OK Training Tribute May 2011
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Employee Performance Evaluations - Best Practices! By Jeannette Williams OPM Has a Brand NEW Training Center Talk about making Lemonade when handed Lemons! OPM experienced some water damage last summer in which the basement of the Jim Thorpe building was flooded. They have since remodeled and have installed not only a very spacious training room equipped with audio visual and a smart board, but also a 15 person computer lab. This new space will help off-set cost spent on classes hosted at Rose State College. OK Training Tribute Committee. Hosted by the Office of Personnel Management May 2011 Volume 2, Issue 3 OK Training Tribute What is an employee evaluation? When should an employee evalua-tion be done? Where should an em-ployee evaluation take place? Why give an employee evaluation? These are just a few questions that should be asked and answered when preparing to evaluate an employee’s job performance. A performance evaluation has two basic objectives: 1) To review and record the past year’s performance against the job description and against the goals and objectives laid out in the previous year’s evalua-tion; 2) To discuss and record goals and objectives for the next year as based on a current job description, department goals and career devel-opment. The state’s Performance Manage-ment Process is designed to estab-lish a shared understanding between the employee and the supervisor about what is to be accomplished and how it is to be accomplished. It enables the supervisor the opportu-nity to plan, coach and review the employee’s job performance. An employee is evaluated at a mini-mum of once per year; however, an employee can and should be evaluated more often if there are performance problems. Conducting an employee evalua-tion should not be a stressful situation. The supervisor should work year around collecting data, coaching, and preparing for the evaluation meeting. The meeting should take place in a quiet place with no interruptions. An evaluation is given to allow for a face to face meeting with the employee and their direct supervi-sor for feedback on the em-ployee’s job performance and to plan for future performance stan-dards and developmental needs for the employee. The perform-ance evaluation also serves as a way to encourage, praise, and re-ward the employee. Although per-formance evaluations can im-prove productivity and employee morale, many managers do not make them a high priority be-cause they are time-consuming and are sometimes viewed as having little importance because a monetary value is not placed on the evaluation. Even if a monetary value cannot be at-tached to an appraisal, the su-pervisor can still compensate the employee with non-tangible rewards such as; training oppor-tunities, flexible time, creative freedoms; etc. A focus on results is the central element in appraising an em-ployee’s performance on the job; however, the objective is to improve decision-making at all levels. An evaluation is impor-tant in a results-oriented envi-ronment because it provides feedback on the efficiency, ef-fectiveness and performance of job tasks, observance of poli-cies/procedures, and can be critical to overall agency per-formance and effectiveness. Continued…. Phone: 405-427-3859 Fax: 405-424-4932 Email: firstname.lastname@example.org Our mission is to distribute the most current and pertinent training news and to collect information regarding unfulfilled needs for training. We hope to be a source of informa-tion for training managers and supervisors throughout Oklahoma. OK Training Tribute Committee. Ayana Wilkins (DEQ) Crystal Nolen (ODM) Wendy Simpson (DCS) Lisa Hays (REC) Jeannette Williams (OSEEGIB) DHS Practice & Policy Lecture Series Oklahoma's Building Strong Families Project May 19th from 12-1pm at the Oklahoma History Center Continued… Some Do’s and Don'ts of the Performance Evaluation Process: Do: be positive when giving and em-ployee evaluation, even if there are some below standard ratings. encourage the employee to give you feedback. be consistent in rating your em-ployees. use a private, quiet place to con-duct evaluation meeting. outline expectations and per-formance standards. give positive feedback. allow the employee to share in the planning for future expecta-tions. be specific, objective, and timely. use the employee’s evaluation in promotion decisions. Don’t: have the employee write their own evaluation. use the halo effect (rate higher than warranted) in rating an employee to avoid conflict. just focus on the negative things. write ambiguous comments that leave the employee con-fused. use derogatory terms. write sexist or racial comments or slurs. use threatening comments or speak in a threatening manner. HRDS courses are offered to cover the Performance Manage-ment Process. All new supervi-sors should attend one of these courses as well as other manag-ers as needed. This meeting for Financial Managers will offer a timely opportunity to Agenda includes: CIO and Director of OSF to present legislative updates and current changes in the state finance systems. Proposed agenda item is the discussion of shared services across Okla-homa State agencies. Thursday June 2nd, 2011 from 1:30 p.m.-4:30 p.m. Business Conference Center, MetroTech Auditorium 1900 Springlake Drive, Oklahoma City, OK 73111 OK Financial Managers Association Training Resources for Training The Resource Sharing Committee recently hosted our Training Coor-dinators Quarterly Meeting in which we discussed different train-ing venues accessible to Trainers across the state. Listed here are a few good leads if you are looking for a good space to provide a train-ing. Oklahoma Juvenile Affairs has a training center with Audio visual accessibility, computer labs and plenty of parking. OK Department of Health also has a large meeting room. Real Estate Commission is lo-cated conveniently in the Shepard Mall and has a large multi-purpose room. Merit Protection has shared space they use with OSEEGIB that is a large meeting space on their 5th floor. OU DHS has a training center in Norman is available for a fee and Sarkey's Foundation in Nor-man is also available for groups as large as 100 with full techni-cal abilities. Lastly, most health departments and tech schools have meeting areas across Oklahoma in the more rural communities. More resources will be listed on the HRDS website in the future.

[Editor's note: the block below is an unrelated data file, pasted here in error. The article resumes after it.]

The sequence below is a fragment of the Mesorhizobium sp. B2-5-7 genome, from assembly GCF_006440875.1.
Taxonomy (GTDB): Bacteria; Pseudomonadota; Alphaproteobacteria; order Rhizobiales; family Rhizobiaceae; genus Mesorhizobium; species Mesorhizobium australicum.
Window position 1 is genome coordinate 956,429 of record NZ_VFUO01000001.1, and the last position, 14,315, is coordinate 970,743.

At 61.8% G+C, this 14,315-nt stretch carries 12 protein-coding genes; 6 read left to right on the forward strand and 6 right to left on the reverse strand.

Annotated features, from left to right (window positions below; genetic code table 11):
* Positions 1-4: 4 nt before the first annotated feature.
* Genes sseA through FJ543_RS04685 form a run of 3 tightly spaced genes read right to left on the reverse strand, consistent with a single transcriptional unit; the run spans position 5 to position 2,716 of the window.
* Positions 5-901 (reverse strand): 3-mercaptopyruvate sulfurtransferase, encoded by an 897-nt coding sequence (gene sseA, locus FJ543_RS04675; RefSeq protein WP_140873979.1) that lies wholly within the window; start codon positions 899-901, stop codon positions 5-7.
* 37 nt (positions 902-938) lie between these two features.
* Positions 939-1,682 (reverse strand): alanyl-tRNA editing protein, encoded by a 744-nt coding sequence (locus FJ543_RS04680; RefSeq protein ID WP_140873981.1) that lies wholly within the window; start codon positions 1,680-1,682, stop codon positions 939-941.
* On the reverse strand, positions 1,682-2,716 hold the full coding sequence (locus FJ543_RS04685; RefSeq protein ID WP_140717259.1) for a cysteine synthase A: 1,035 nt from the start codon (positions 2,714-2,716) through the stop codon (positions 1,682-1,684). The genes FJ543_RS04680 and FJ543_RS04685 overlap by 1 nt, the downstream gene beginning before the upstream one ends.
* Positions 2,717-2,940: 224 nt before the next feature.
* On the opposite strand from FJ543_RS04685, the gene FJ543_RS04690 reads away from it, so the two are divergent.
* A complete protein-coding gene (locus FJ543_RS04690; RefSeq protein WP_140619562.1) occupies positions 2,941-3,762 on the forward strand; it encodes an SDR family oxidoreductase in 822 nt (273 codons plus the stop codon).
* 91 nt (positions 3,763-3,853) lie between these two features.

|Okla State Agency||
Personnel Management, Oklahoma Office of
|Title||OK training tribute.|
|Alternative title||Oklahoma training tribute|
|Authors||Oklahoma. Office of Personnel Management.|
|Publisher||Oklahoma Office of Personnel Management|
|Publication Date||2010; 2011|
|Serial holdings||Electronic holdings begin with 2010|
Oklahoma. Office of Personnel Management--Periodicals.
Oklahoma--Officials and employees--Training of--Periodicals.
|Purpose||"The purpose of the News Report Committee is to produce a monthly newsletter providing information on available training classes, training tools, supply sharing, updates, trends, certification resources, and other topics involving training. The newsletter will also post certification requirements, CEU's for courses offered and a calendar for upcoming training events."|
|Notes||OK Training Tribute Committee|
|OkDocs Class#||P1000.6 T768t|
|Digital Format||PDF, Adobe Reader required|
|ODL electronic copy||Downloaded from agency website: www.ok.gov/opm/About_OPM/Human_Resource_Development_Services_Division.html|
|Rights and Permissions||This Oklahoma government publication is provided for educational purposes under U.S. copyright law. Other usage requires permission of copyright holders.|